You are on page 1of 7

Mohan is a 26-year-old management graduate recruited by a startup company in Mumbai

recently. The company has offered him a CTC package of Rs 10 lakh. However, the company has
given him the flexibility to structure the salary part of his CTC as per his requirements. How
should Mohan structure his salary so as to derive maximum benefit?

Mohan needs to consider the following outflows while deciding his CTC structure:

• An annual rent payment of Rs 2 lakh

• An annual payment of Rs 1 lakh towards interest on his education loan.

Components of CTC

The cost to company (CTC) figure quoted by a company indicates the total amount of money it
will spend on an employee. Some of the important heads under CTC are:

• Basic Salary
• House Rent Allowance
• Supplementary Allowance
• Company’s Contribution to Provident Fund/Gratuity
• Company’s Cost on various perks:
o Child Education and Hostel Allowance
o Transport Reimbursement
o Lunch Coupons
o Medical Reimbursement
o LTA Reimbursement
o Car & Driver Reimbursement

What will Mohan achieve by structuring his salary?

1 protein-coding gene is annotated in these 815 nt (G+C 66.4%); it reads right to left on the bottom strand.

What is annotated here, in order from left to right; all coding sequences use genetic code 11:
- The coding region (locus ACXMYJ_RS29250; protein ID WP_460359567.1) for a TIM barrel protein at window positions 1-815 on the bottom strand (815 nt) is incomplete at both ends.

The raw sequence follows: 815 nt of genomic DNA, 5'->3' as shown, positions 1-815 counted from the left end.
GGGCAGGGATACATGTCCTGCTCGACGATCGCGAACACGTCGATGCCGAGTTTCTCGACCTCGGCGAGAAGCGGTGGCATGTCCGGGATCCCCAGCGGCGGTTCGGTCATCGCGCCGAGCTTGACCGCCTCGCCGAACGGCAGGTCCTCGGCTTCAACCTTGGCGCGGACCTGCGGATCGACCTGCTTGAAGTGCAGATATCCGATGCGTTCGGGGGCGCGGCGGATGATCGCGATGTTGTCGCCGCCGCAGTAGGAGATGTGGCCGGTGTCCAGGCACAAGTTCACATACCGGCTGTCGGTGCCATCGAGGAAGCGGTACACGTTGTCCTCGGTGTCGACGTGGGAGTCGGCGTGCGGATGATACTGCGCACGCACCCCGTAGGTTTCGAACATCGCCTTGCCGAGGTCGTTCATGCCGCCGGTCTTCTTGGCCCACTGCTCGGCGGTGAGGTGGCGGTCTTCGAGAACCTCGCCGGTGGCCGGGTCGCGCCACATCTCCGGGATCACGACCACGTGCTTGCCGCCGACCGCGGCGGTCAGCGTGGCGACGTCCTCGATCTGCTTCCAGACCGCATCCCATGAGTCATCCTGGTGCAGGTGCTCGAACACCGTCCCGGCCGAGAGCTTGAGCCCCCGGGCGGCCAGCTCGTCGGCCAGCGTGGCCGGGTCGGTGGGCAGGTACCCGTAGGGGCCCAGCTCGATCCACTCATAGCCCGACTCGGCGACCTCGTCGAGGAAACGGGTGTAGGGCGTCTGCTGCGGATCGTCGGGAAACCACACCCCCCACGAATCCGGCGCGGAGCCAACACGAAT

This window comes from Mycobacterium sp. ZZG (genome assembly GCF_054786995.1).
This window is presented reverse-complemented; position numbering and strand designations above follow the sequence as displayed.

To structure his salary, Mohan needs to divide the Rs 10-lakh CTC under various heads that are
mentioned earlier. But while doing so, he should also keep in mind his financial goals. By
structuring his salary Mohan can either reduce his overall tax liability or maximise his in-hand
How can Mohan minimise his taxes?

When interest rate is 9%

• Utilising various deductions allowed under the Income Tax Act, to the maximum.
• Allocating the CTC amount to various tax-deductible reimbursements like transport,
lunch coupons, etc.
• Splitting the CTC amount into Basic Salary, HRA and Supplementary Allowance such
that tax is minimised on account of HRA exemption and Section 80C.

I. Deductions